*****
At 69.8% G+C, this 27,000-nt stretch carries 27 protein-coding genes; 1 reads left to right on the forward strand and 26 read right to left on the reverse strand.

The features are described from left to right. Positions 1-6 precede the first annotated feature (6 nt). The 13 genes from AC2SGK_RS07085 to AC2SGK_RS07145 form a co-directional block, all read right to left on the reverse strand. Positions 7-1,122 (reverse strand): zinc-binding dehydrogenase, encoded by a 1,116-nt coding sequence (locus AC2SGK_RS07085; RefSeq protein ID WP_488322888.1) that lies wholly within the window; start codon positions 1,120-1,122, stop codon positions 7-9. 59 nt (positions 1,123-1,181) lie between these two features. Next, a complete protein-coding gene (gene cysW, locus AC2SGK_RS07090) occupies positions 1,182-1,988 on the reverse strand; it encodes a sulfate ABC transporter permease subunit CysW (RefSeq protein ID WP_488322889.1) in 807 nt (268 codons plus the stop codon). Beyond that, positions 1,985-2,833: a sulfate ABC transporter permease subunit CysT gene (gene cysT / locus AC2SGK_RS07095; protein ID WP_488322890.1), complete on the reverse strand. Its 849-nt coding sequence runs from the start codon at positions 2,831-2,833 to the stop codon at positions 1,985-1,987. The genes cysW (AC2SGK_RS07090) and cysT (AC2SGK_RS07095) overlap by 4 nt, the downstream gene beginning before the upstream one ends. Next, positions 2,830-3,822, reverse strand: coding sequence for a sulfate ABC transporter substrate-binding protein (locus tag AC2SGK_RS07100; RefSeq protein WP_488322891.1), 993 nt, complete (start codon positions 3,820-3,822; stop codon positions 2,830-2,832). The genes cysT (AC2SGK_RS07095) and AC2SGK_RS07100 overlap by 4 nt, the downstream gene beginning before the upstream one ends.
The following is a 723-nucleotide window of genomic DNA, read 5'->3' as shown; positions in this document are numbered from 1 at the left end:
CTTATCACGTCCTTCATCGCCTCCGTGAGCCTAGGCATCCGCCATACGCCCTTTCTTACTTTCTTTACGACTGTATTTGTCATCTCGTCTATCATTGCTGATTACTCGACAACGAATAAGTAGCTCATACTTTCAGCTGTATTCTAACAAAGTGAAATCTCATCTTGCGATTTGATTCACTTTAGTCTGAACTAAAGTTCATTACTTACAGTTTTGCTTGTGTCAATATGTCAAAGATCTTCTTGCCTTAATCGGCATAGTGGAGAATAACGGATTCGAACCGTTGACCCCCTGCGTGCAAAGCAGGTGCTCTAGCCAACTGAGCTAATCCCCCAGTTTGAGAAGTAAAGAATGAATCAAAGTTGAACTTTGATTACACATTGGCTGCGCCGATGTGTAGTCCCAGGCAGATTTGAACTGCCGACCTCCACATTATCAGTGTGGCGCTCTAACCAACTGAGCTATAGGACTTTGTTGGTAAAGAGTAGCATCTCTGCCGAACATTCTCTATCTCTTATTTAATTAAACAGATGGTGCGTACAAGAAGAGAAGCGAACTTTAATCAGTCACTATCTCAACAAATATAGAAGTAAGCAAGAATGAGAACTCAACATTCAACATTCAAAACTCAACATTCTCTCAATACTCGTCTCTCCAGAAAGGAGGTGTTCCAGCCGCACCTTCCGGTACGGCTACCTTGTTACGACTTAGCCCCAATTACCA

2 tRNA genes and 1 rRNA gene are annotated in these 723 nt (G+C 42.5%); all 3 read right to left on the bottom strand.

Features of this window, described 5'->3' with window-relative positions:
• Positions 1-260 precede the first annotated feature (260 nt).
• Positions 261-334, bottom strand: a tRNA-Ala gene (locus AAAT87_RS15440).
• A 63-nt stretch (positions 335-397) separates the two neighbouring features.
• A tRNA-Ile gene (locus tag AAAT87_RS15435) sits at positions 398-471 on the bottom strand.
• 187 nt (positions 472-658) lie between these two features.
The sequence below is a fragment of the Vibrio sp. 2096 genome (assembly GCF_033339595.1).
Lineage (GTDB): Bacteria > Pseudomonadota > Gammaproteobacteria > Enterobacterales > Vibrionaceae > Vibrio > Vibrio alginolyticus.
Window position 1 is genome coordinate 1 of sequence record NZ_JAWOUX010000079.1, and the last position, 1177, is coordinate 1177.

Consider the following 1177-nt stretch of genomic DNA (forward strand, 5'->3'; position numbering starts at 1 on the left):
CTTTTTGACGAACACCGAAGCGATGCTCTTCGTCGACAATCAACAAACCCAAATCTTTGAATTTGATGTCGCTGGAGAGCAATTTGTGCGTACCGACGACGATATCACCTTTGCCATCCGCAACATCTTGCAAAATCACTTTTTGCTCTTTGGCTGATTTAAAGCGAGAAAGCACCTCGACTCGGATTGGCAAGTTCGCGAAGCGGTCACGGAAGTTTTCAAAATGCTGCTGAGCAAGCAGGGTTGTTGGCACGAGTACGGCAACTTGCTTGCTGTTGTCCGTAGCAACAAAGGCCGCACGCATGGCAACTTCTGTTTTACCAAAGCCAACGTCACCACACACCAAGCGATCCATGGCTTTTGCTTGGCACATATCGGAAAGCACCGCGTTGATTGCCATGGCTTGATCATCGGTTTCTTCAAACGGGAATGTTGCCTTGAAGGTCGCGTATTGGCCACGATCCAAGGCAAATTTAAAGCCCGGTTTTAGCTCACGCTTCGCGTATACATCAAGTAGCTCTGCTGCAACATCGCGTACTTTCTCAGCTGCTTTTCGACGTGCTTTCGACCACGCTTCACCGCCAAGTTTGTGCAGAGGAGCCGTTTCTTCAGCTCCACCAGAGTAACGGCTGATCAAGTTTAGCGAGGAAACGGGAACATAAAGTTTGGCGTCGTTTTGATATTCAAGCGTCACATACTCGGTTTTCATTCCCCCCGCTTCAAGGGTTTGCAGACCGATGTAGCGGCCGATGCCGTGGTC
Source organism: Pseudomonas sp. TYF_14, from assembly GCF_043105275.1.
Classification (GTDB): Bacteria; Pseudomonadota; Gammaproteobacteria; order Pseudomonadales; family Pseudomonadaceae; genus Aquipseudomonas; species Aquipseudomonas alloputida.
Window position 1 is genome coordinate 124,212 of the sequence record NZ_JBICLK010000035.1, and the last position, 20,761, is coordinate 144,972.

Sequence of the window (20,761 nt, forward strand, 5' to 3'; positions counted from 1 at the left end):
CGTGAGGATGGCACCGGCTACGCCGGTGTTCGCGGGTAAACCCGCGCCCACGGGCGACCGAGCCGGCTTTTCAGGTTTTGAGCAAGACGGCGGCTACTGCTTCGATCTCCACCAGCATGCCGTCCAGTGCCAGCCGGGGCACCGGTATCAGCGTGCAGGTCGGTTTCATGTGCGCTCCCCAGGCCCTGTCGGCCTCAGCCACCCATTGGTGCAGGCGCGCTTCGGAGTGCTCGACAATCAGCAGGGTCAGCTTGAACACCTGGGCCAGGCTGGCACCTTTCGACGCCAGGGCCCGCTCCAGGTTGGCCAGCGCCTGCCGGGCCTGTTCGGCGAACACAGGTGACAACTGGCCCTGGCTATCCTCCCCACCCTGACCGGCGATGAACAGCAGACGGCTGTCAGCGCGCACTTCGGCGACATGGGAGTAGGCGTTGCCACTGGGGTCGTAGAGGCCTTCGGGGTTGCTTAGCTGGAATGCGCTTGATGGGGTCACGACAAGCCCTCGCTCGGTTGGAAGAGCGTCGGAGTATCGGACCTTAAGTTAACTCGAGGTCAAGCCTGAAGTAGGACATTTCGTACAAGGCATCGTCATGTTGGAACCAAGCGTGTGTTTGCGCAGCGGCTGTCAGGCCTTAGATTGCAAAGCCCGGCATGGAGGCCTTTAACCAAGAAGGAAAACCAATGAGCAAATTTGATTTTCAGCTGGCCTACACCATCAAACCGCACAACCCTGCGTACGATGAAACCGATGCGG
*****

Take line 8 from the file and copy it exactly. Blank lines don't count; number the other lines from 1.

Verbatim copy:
• Positions 261-334, bottom strand: a tRNA-Ala gene (locus AAAT87_RS15440).